Indian nuclear submarines

AMCA

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What was a >80 m long Kilo-like hull doing at HSL in 2004??o_O All the SSKs under IN during those times were more-or-less the 60 m class. The GoI, then, might've been actively testing an ATV!!!! I think this was the technology demonstrator before Arihant-class.........

Well, you might see two subs in the picture, I cannot confirm from the silhouette a second one of the 80m-kind.
Those are Foxtrot class submarines of indian navy......Last submarine was decommissioned in 2003.
Capture.PNG

2x Foxtrot class submarines parked next to navy's Shipbuilding center
 

Bhumihar

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Thanks. I understand the middle one is big shed and have one under is but the 2 are multiple square boxes...how does one confirm .. do they fit in these o_Oo_O
Use google maps and u will se underlying tube like structure. It's not visible here because it's balck and white.
 

Bhumihar

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Thanks. I understand the middle one is big shed and have one under is but the 2 are multiple square boxes...how does one confirm .. do they fit in these o_Oo_O
See this picture u cam see the balck thing inside the shed.

Screenshot_20200612-172204_Chrome.jpg


L&T shipbuilding yard.

Screenshot_20200612-172305_Chrome.jpg


The banks of River Hugli are full of such places where a thriving shipbuilding Infrastructure can be built.
 

BangaliBabu

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Those are Foxtrot class submarines of indian navy......Last submarine was decommissioned in 2003.
View attachment 49913
2x Foxtrot class submarines parked next to navy's Shipbuilding center
that's pointy........the hull looks a little different, the Arihant-type. Look closely, that's what struck me. I was seeing the Foxtrot ones too.
 

BangaliBabu

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See this picture u cam see the balck thing inside the shed.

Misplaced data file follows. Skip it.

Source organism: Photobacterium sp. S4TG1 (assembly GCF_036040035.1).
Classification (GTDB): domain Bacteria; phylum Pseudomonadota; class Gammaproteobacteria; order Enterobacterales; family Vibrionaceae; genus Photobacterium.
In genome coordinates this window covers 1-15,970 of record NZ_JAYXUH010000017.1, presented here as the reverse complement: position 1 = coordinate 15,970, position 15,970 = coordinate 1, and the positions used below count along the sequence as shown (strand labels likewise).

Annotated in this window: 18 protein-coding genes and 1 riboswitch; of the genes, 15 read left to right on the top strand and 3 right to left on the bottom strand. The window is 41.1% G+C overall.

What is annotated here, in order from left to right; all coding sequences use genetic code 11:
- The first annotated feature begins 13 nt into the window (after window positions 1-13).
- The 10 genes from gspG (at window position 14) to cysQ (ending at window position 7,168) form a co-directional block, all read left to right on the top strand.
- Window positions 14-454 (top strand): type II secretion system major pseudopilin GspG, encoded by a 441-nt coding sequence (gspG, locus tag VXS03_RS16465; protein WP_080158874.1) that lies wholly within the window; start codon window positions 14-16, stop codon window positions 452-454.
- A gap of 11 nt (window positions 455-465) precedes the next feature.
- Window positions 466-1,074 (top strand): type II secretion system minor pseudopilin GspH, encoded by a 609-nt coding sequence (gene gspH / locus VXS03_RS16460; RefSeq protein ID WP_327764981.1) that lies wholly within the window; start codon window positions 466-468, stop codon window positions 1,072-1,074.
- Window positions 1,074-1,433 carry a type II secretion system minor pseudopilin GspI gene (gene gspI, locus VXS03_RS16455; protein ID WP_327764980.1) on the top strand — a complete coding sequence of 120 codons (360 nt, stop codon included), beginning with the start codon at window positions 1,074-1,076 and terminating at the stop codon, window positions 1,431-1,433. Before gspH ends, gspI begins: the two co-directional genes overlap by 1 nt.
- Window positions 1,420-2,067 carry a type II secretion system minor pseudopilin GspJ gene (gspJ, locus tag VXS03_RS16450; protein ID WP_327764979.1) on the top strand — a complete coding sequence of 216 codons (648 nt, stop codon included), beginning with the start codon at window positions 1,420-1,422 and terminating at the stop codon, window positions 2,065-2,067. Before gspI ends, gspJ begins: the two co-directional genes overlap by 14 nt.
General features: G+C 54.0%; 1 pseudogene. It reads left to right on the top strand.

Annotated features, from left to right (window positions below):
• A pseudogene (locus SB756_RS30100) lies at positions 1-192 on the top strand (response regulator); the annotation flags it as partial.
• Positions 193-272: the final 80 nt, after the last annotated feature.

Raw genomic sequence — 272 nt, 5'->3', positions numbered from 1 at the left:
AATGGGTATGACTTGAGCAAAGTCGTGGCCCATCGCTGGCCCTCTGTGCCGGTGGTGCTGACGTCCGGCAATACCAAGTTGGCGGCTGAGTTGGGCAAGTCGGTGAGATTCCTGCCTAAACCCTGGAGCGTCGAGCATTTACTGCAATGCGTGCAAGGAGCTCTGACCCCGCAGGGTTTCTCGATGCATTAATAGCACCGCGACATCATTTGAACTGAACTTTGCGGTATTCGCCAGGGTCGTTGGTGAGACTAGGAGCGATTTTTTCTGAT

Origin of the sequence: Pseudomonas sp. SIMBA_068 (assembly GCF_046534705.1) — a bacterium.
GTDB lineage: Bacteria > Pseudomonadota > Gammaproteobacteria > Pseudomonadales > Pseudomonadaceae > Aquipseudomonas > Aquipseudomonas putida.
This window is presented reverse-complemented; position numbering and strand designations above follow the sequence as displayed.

View attachment 49914

L&T shipbuilding yard.

View attachment 49915

The banks of River Hugli are full of such places where a thriving shipbuilding Infrastructure can be built.
they won't build. Doing such a thing is detrimental to political loyalty. No industrial power, more to complain, more material to give political rallies, more votes for the spicy candidates since they have expressed better than their competitors to address the problem, winning the seat and then back to square one.
 

BangaliBabu

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Sandeep Unnithan
New Delhi June 13, 2020 UPDATED: June 13, 2020 16:24 IST


A model of the P-70 Amethyst at the INS Kalinga, Visakhapatnam.

From the bridge of the destroyer INS Rajput, the crew saw a breathtaking sight. A giant white plume rose from the mirror-calm Bay of Bengal and a grey missile the size of a small airplane broke the surface and spread its wings, powerful rocket boosters firing it into a parabolic trajectory over the horizon. "It was awe-inspiring," said an officer on board the destroyer that day. "We had never seen anything like it."

It was sometime in mid-1988. The crew had witnessed the first launch of a submarine-fired cruise missile in Indian waters-- a P-70 'Amethyst' cruise missile fired from a nuclear powered attack submarine INS Chakra, a submarine taken on a three-year lease from the Soviet Union. The target that day, a derelict Petya class corvette, broke in two as the missile's warhead of half a ton of high-explosive smashed into it.

The test was the closest most naval personnel would ever get to the enigmatic missile- part of a top secret national project to field nuclear powered attack submarines.

On May 28 this year, over three decades after that test, a freshly painted Amethyst was seen in public for the first time. It was part of an outdoor line up of several missiles, past and present at the shore based naval unit INS Kalinga. The missile park 'Agneeprastha' aims to capture the evolution of naval missiles handled by the unit. Naval officials say the park will be open to the public on limited occasions. The missile on display is most likely what the Russians call a 'Maket' or model-an identical sized version of the weapon sans the engine and warhead-- used for training crews.